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Assessment and Diagnosis
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Assessment and Diagnosis
Definitions
Screening is the process of identifying if a patient has a substance use disorder (Dziegielewski, 2015). Screening is done using the recommended medical tests approved by health regulators. For substance use disorder screening to be performed, there must be determining factors that enable the screening process to be carried out (Dziegielewski, 2015). Some of the factors may include a prevalence of substance abuse within the population, visible signs, and symptoms, which prompt the screening process, the screening methods availability, and reliability of the screening tests must be considered (Dziegielewski, 2015).

The healthcare practitioner in the implementation process of treatment strategies carries out screening to ascertain substance use disorders or the risk of patients in developing drug related problems, which will enable a better decision-making process (Dziegielewski, 2015). Assessment of patients with substance use disorders is aimed to provide more knowledge to the healthcare practitioners, which helps in the screening process, treatment process, and providing support to the patients (Dziegielewski, 2015). The treatment plan involves strategies and measures to address the substance use disorder, which is determined based on factors that may include the severity of the condition, the age of the patient, and environmental factors (Dziegielewski, 2015).
Crisis Management
Crisis management is important especially when dealing with clients suffering from substance use disorders as this medical condition causes distress to the patients, which may lead to a negative outcome or relapse which will negatively impact the patients who are on treatment plans (Mignon, 2015). Patients suffering from substance use disorders are at a high risk of a relapse and healthcare practitioners must be prepared to address any issues that may lead the client back to substance abuse (Mignon, 2015).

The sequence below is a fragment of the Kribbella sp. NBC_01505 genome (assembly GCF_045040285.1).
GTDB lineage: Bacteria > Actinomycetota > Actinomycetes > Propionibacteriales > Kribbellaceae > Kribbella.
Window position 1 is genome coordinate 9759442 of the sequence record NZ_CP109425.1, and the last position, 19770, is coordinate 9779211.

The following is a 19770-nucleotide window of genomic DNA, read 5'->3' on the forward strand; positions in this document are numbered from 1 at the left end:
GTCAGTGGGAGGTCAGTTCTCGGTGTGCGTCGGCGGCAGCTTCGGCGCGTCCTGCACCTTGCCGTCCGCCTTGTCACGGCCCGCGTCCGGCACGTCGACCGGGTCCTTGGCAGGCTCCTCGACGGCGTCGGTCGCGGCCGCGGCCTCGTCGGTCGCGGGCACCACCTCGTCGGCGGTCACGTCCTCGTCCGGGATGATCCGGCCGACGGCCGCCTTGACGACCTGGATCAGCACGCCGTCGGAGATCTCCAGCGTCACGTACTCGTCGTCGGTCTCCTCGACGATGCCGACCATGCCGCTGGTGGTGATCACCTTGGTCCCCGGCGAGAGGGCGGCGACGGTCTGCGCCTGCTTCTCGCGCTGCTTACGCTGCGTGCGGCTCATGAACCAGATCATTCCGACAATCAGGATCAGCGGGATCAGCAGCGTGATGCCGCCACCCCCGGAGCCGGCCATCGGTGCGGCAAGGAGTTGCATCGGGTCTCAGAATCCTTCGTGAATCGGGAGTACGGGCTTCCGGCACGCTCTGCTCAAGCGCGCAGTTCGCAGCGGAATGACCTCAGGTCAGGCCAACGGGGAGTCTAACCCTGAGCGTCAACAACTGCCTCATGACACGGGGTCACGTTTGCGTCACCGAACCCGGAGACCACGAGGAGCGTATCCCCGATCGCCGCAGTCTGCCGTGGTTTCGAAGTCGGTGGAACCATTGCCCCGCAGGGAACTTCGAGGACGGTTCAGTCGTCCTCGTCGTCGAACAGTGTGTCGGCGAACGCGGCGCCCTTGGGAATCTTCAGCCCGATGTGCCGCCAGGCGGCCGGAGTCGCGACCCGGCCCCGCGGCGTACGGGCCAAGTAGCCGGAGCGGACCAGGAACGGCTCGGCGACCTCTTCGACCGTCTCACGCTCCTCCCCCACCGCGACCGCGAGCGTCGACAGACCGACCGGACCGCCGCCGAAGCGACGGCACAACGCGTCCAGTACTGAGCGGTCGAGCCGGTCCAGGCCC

Healthcare practitioners should have back up plans and strategies to implement if one of their patient suffers a crisis as during this time the patients have low ability to have a control over their issues and support from healthcare practitioners can largely impact the patients in going back to their normal lives and back to the treatment processes (Mignon, 2015). The treatment process may also be overwhelming for the patient and crisis management can be able to address any problems quickly before they lead to a more serious health issue (Mignon, 2015).

Assessment Process
Substance use disorders must be effectively assessed to enable better planning of the treatment process (Schwitzer & Rubin, 2014). The assessment process of identifying addictive disorders involves performing an assessment depending on the objectives of the healthcare practitioner (Schwitzer & Rubin, 2014). This can involve interviews on the patients to determine certain information about addictive disorders and to determine the medical procedures to undertake. Individuals with addictive disorders must also display signs and symptoms indicating a drug addiction problem or a screening test must have provided positive results (Schwitzer & Rubin, 2014).